In Market Power and the Laffer Curve, we characterize the trade-off between commodity tax rates (x-axis) and tax revenue (y-axis) -- the Laffer curve -- while allowing for re-optimization by both consumers and firms. We show that firms with market power respond to an increase (decrease) in the tax rate by decreasing (increasing) their prices. This flattens and shifts the Laffer curve to the right ("Firm Response" in the figure). The implications are significant -- limiting government to attain only 13% of the incremental tax revenue predicted under the common assumption of perfect competition. Upstream collusion exacerbates these effects. While our empirical application pertains to consumer goods taxation, the underlying mechanism (the strategic price response of firms to changes in tax policy) is also relevant for capital goods markets.

We conclude that effective tax policy must account for the behavioral response of not just consumers but also firms -- a theoretical point made by Musgrave (1959), Bishop (1968), Buchanan (1969), and Atkinson & Stiglitz (1980, 2015) but ignored in the existing public economics literature. Our work highlights the empirical relevance of their conclusions since perfectly competitive markets are rare in practice.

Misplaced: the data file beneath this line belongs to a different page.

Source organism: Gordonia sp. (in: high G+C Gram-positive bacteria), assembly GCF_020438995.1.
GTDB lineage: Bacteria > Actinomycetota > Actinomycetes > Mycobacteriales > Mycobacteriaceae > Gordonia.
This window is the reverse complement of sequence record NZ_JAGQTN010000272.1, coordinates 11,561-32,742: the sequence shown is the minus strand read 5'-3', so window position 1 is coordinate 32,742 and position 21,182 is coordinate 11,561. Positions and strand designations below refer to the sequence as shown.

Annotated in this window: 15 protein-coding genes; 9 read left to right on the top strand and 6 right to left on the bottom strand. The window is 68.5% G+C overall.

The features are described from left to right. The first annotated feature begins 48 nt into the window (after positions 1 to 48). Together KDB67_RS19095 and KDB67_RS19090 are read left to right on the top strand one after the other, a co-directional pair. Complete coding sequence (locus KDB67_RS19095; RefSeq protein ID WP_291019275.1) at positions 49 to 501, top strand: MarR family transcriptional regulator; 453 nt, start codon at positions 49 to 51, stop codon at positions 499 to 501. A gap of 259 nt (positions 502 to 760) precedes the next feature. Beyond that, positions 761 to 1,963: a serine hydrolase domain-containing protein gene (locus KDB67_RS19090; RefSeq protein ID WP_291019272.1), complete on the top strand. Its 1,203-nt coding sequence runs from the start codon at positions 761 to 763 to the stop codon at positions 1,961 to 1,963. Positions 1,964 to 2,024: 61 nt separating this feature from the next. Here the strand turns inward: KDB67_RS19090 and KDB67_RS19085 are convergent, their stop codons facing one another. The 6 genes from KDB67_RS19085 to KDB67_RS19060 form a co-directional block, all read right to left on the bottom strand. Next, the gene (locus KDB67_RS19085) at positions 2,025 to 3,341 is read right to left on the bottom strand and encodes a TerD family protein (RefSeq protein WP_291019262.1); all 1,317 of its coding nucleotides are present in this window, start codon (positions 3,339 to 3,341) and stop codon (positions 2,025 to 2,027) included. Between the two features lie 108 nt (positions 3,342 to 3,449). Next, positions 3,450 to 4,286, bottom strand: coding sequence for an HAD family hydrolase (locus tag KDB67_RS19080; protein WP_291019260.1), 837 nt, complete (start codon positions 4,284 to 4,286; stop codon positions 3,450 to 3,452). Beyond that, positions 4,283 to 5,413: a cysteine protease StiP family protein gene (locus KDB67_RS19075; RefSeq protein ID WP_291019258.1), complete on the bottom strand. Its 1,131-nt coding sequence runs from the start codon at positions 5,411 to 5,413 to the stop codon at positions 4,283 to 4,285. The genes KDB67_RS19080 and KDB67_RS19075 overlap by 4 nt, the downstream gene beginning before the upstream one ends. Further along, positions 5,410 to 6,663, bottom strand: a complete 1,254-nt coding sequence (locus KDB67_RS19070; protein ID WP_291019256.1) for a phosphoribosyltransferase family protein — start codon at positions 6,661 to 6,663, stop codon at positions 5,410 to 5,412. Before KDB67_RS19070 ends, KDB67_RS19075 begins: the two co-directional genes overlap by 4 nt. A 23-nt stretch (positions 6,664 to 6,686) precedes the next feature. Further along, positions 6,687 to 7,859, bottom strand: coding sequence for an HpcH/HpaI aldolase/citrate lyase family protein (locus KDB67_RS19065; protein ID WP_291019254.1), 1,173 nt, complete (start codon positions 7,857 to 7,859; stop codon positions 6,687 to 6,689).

I am an Assistant Professor of economics at the University of Notre Dame. My research addresses the pricing and innovation decisions of firms, particularly in relation to changes in government tax, trade, and innovation policy. I do so by combining detailed data with economic models to answer important economic questions with an eye towards better understanding firm incentives and ultimately the impact on consumers. Using this approach, I am able to make empirical contributions to long-standing questions in the fields of industrial organization, marketing, public finance, and international trade.